This example relates to, but is not limited to, the use of functionalized, or pre-activated, particles for the covalent immobilization of fluorophores.

    • (a) Solid support particles comprised of one or more metals.
    • (b) The solid support (a) where the solid support has been modified to contain the novel functional group mono-fluoro squaric acid (MFS).
    • (c) J- or H— aggregate fluorophores containing amines and a quencher molecule.
    • (d) Spontaneous, covalent coupling of solid support (b) and fluorophore (c) to form a stable, covalent bond.
    • (e) Use of the fluorophore-labeled particles (d) as a reporter in a single or multiplexed assay.
7.0 EXAMPLES OF SYNTHETIC PROCEDURES FOR PREPARING THE NOVEL REACTIVE GROUPS

Aspects of the invention include materials and procedures for preparing compositions, conjugates and/or mixtures involving polymer particles, various linkers and functional groups. These linkers and functional groups are described as follows: (7.0) synthetic procedures of surface functional groups and spacers, (7.1) evaluation of novel reactive groups, (7.2) examples of coupling procedures. Such descriptions provided herein are not intended to limit the present invention in any way.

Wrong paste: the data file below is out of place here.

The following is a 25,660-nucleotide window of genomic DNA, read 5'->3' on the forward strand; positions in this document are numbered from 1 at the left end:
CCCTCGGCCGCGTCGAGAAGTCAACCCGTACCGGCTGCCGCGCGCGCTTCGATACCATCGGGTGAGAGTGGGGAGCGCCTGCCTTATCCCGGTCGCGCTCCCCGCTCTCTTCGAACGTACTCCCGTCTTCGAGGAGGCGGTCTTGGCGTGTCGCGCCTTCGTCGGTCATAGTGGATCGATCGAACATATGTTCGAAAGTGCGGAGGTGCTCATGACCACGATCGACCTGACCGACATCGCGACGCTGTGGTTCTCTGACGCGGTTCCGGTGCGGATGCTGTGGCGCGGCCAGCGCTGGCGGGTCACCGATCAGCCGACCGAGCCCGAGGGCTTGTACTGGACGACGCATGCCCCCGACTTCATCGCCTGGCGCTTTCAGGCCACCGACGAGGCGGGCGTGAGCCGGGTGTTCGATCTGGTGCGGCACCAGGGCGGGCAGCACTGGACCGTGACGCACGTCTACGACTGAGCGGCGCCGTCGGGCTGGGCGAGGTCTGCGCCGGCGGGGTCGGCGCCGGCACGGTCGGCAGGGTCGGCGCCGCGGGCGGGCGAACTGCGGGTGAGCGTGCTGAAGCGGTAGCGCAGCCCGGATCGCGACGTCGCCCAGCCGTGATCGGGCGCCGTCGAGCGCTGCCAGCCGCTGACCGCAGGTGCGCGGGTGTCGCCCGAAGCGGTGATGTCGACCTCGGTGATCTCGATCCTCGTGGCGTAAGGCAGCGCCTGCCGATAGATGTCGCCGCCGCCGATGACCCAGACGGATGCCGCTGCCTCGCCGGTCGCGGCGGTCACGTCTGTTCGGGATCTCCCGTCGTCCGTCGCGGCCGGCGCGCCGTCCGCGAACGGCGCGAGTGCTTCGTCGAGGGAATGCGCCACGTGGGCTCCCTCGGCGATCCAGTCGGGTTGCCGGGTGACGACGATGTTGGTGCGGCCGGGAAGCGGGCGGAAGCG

7.0.1 Sulfonyl Chloride

The following describes a method for the preparation of an activated surface capable of immobilizing a biomolecule in accordance with the present invention. In particular, the following example describes a method for activating carboxylated polystyrene microspheres with sulfonyl chloride groups.

100 μL (approximately 11 million microspheres) of a carboxylated polystyrene microsphere solution (5.5 μm) was washed once with 250 μL of DI water, three times with 250 μL of methanol, and three times with 250 μL of benzene using centrifugation at 13,400×g for 1 minute to pellet and 20 seconds of sonication to resuspend the microspheres. Finally they were suspended in 250 μL of benzene, 50 μL of thionyl chloride was added and the microspheres were heated at 40° C. for 2 hours. Then the microspheres were washed two times with 250 μL of benzene and dried under reduced pressure (<5 torr) for 2 hours. They were suspended in a solution of potassium 7-amino-1,3-disulfonylnaphthalene in 200 μL of pyridine and kept at room temperature for 4 hours. Then they were washed two times with 250 μL of pyridine, four times with 250 μL of DI water, two times with 250 μL of methanol, and two times with 250 μL of benzene and suspended in a solution of 50 μL thionyl chloride and 25 μL of dimethylformamide (DMF) in 250 μL of benzene and kept at room temperature for 20 minutes and at 40° C. for one hour. Afterwards the reactive microspheres were washed once with 250 μL of benzene and three times with 250 μL of acetonitrile and stored in acetonitrile until used. The just described procedure is graphically described in Entry 1c of Table 1.

7.0.2 Sulfonyl Fluoride

The following describes a method for the preparation of an activated surface capable of immobilizing a biomolecule in accordance with the present invention. In particular, the following example describes a method for activating carboxylated polystyrene microspheres with sulfonyl fluoride groups.